That enthusiasm partly reflects strained relations with the governing Conservatives, particularly over Britain’s exit from the European Union, which many big corporations opposed.

Boris Johnson, a former prime minister, famously dismissed the concerns of businesses over Brexit in crude terms. His short-lived successor, Liz Truss, caused markets chaos with her plans for unfunded tax cuts. And although her successor, Rishi Sunak, restored some calm, he has recently upset many businesses by abruptly changing targets on some net zero plans and canceling part of a high-speed train network.

Labour has been on a journey, too. Its previous leader, Jeremy Corbyn, promised nationalization of key industries and big increases in public spending funded by higher taxes. That agenda has been unceremoniously junked by Mr. Starmer, who became leader in 2020 and moved to purge his predecessor.

Labour’s shift attracted some surprising names, like JCB Hydrogen, an energy firm, which handed out tote bags to party members. Its chairman, Anthony Bamford, was a prominent supporter of Brexit and, during the last general election in 2019, hosted a campaign event for Mr. Johnson.

What draws many businesses to Labour is the prospect of a more stable policy environment, which could be cemented by the party’s plans for a long-term industrial strategy — an idea that runs counter to Mr. Sunak’s free-market instincts.

Carl Ennis, the head of Siemens in Britain and Ireland, was also at the Labour conference for the first time. He was there to lobby for an “overarching” and long-term approach, which was something that the Conservatives were struggling to provide, he said. “My job is to make the U.K. an attractive place for Siemens to invest its money in,” he said, adding that Labour’s industrial strategy appealed to him.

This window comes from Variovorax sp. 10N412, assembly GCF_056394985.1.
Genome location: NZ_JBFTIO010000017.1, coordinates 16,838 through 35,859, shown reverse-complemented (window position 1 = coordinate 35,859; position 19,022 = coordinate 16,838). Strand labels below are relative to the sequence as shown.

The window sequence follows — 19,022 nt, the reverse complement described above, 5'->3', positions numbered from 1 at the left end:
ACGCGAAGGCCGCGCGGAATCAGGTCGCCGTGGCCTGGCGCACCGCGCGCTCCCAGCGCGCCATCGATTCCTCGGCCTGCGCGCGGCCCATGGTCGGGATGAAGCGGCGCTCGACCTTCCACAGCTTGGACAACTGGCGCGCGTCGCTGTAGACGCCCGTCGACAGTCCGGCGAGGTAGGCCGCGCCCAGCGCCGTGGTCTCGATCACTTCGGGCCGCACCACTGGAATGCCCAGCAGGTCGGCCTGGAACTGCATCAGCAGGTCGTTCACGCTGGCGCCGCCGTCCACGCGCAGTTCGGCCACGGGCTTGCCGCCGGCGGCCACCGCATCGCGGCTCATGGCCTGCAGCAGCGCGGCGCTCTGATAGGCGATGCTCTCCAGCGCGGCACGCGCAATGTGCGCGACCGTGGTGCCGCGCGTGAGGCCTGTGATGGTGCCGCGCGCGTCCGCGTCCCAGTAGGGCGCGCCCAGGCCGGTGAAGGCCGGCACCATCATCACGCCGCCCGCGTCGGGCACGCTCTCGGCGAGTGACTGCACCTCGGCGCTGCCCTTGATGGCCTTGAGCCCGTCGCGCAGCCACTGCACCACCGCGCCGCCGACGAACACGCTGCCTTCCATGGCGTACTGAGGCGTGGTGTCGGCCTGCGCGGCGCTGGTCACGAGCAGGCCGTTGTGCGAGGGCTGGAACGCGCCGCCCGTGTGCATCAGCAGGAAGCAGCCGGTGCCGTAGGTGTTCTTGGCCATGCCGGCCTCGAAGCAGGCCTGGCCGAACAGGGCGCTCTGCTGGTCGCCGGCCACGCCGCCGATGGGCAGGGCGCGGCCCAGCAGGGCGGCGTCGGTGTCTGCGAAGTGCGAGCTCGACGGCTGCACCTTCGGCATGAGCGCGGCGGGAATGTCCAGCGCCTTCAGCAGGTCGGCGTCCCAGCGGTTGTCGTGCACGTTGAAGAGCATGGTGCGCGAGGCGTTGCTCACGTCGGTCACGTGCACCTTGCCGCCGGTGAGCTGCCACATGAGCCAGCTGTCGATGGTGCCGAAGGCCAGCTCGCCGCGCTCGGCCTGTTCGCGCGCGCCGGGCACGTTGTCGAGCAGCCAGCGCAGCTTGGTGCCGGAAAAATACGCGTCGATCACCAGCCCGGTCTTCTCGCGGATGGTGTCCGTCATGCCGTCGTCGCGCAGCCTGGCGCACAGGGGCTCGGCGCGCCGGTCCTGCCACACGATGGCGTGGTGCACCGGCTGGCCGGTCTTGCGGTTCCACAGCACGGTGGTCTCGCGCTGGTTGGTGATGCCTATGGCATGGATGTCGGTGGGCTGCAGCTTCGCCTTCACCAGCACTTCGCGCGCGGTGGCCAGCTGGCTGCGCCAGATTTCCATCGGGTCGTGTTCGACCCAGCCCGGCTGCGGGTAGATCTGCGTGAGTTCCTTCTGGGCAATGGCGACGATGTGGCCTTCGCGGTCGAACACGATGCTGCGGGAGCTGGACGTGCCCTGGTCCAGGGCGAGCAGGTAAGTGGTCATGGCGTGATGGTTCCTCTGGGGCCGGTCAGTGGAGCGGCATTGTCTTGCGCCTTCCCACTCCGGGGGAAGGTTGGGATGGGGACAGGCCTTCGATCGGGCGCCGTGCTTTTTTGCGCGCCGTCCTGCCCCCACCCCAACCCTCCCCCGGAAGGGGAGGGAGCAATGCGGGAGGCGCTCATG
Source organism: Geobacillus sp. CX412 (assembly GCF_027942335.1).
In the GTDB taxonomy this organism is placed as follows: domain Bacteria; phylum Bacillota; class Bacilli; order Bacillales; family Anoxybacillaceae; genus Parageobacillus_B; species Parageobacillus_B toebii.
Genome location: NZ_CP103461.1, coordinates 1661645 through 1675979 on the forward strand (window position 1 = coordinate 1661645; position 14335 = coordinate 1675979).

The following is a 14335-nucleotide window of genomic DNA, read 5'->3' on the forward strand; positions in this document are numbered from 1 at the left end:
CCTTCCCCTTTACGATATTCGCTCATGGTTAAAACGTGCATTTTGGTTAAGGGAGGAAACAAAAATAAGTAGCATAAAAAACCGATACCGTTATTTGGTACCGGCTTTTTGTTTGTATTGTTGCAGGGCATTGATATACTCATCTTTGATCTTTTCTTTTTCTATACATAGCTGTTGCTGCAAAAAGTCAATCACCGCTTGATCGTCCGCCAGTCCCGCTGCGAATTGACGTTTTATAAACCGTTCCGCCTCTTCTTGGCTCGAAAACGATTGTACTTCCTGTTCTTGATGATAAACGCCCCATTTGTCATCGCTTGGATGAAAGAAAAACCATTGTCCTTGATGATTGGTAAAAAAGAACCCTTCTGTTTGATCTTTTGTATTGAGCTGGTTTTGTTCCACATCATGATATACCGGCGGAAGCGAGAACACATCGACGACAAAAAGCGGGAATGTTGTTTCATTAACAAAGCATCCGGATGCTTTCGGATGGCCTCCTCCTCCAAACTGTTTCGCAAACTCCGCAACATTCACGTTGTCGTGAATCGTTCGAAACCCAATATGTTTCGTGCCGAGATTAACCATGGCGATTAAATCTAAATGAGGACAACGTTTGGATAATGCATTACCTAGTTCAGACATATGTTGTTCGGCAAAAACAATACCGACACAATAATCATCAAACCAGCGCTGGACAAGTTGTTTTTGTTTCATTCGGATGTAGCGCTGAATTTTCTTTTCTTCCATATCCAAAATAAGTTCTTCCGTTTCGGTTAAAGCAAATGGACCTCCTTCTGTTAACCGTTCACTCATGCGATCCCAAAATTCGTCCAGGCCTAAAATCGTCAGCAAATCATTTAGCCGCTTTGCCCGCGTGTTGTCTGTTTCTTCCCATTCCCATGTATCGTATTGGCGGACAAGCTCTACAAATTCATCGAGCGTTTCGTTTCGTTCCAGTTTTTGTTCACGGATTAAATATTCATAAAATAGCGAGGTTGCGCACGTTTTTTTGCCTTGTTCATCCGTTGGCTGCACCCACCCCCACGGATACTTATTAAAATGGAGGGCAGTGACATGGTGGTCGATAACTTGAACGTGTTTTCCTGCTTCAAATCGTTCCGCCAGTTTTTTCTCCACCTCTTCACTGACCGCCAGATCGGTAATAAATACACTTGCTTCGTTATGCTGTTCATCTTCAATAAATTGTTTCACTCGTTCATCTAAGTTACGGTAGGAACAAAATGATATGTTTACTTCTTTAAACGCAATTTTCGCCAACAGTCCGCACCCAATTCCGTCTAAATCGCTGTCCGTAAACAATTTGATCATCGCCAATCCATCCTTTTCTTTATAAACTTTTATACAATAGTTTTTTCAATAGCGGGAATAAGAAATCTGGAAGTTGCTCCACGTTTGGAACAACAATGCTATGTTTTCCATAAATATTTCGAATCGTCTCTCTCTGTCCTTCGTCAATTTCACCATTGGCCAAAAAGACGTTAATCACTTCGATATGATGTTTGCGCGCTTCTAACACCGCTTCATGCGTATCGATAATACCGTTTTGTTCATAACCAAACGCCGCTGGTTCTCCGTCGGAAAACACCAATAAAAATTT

In every meeting room, businesses had the same central plea: Give us consistency. And the Labour party was receptive, said Shevaun Haviland, the director general of the British Chambers of Commerce. “We feel very positive that the party’s listening to what we have to say and what our members have to say,” she said.

Ben Wilson, vice president of public policy for Mastercard, said that his experience of engaging with the party was “indicative of how open Labour is to business,” saying that he and other executives had the opportunity to discuss policies that could form part of the platform of the “next government.”

All this has revived memories of the 1990s when, in the years before Tony Blair became prime minister, the party wooed business over lunches and dinners in what was nicknamed the “prawn cocktail offensive.” This time much of the interaction has been over breakfast with Ms. Reeves, nicknamed the “scrambled eggs and smoked salmon offensive.”

“Ever since I became shadow chancellor I’ve had this aim to reach out to business,” Ms. Reeves, a former economist at the Bank of England, said at a small event on the sidelines of the conference. “A lot of the businesses that I’ve met over the last two and a half years would have seen, in some of the announcements this week, their fingerprints on our policies.”

While some on the left of the party were unnerved by the dominant presence of business and its influence on future policy, other supporters suggested it was the inevitable result of Labour’s double-digit poll lead.

“Businesses are here in numbers,” said Stephen Kinsella, a former antitrust lawyer and Labour donor. “There are a lot of people who want to back a winner, think they have spotted a winner and realize they need to get to know the people who are going to be in government.”